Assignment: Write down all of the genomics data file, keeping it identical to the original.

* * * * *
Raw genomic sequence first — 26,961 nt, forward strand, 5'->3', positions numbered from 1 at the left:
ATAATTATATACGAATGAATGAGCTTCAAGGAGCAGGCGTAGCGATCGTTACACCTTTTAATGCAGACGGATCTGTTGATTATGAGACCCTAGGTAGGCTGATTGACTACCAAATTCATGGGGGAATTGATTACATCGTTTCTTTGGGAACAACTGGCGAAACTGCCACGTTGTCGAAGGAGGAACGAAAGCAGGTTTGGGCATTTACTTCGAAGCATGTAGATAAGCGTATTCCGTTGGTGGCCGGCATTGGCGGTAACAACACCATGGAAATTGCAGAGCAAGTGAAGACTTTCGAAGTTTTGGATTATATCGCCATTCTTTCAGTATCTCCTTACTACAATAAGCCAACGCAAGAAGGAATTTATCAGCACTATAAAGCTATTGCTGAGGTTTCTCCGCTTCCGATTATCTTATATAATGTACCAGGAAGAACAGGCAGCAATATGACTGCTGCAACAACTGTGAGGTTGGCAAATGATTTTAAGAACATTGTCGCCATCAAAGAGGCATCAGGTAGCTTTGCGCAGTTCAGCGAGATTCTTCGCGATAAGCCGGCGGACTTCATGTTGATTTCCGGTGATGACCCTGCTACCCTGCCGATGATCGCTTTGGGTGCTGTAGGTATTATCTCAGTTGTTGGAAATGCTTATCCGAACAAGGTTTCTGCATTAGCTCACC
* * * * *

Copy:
Raw genomic sequence first — 26,961 nt, forward strand, 5'->3', positions numbered from 1 at the left:
ATAATTATATACGAATGAATGAGCTTCAAGGAGCAGGCGTAGCGATCGTTACACCTTTTAATGCAGACGGATCTGTTGATTATGAGACCCTAGGTAGGCTGATTGACTACCAAATTCATGGGGGAATTGATTACATCGTTTCTTTGGGAACAACTGGCGAAACTGCCACGTTGTCGAAGGAGGAACGAAAGCAGGTTTGGGCATTTACTTCGAAGCATGTAGATAAGCGTATTCCGTTGGTGGCCGGCATTGGCGGTAACAACACCATGGAAATTGCAGAGCAAGTGAAGACTTTCGAAGTTTTGGATTATATCGCCATTCTTTCAGTATCTCCTTACTACAATAAGCCAACGCAAGAAGGAATTTATCAGCACTATAAAGCTATTGCTGAGGTTTCTCCGCTTCCGATTATCTTATATAATGTACCAGGAAGAACAGGCAGCAATATGACTGCTGCAACAACTGTGAGGTTGGCAAATGATTTTAAGAACATTGTCGCCATCAAAGAGGCATCAGGTAGCTTTGCGCAGTTCAGCGAGATTCTTCGCGATAAGCCGGCGGACTTCATGTTGATTTCCGGTGATGACCCTGCTACCCTGCCGATGATCGCTTTGGGTGCTGTAGGTATTATCTCAGTTGTTGGAAATGCTTATCCGAACAAGGTTTCTGCATTAGCTCACC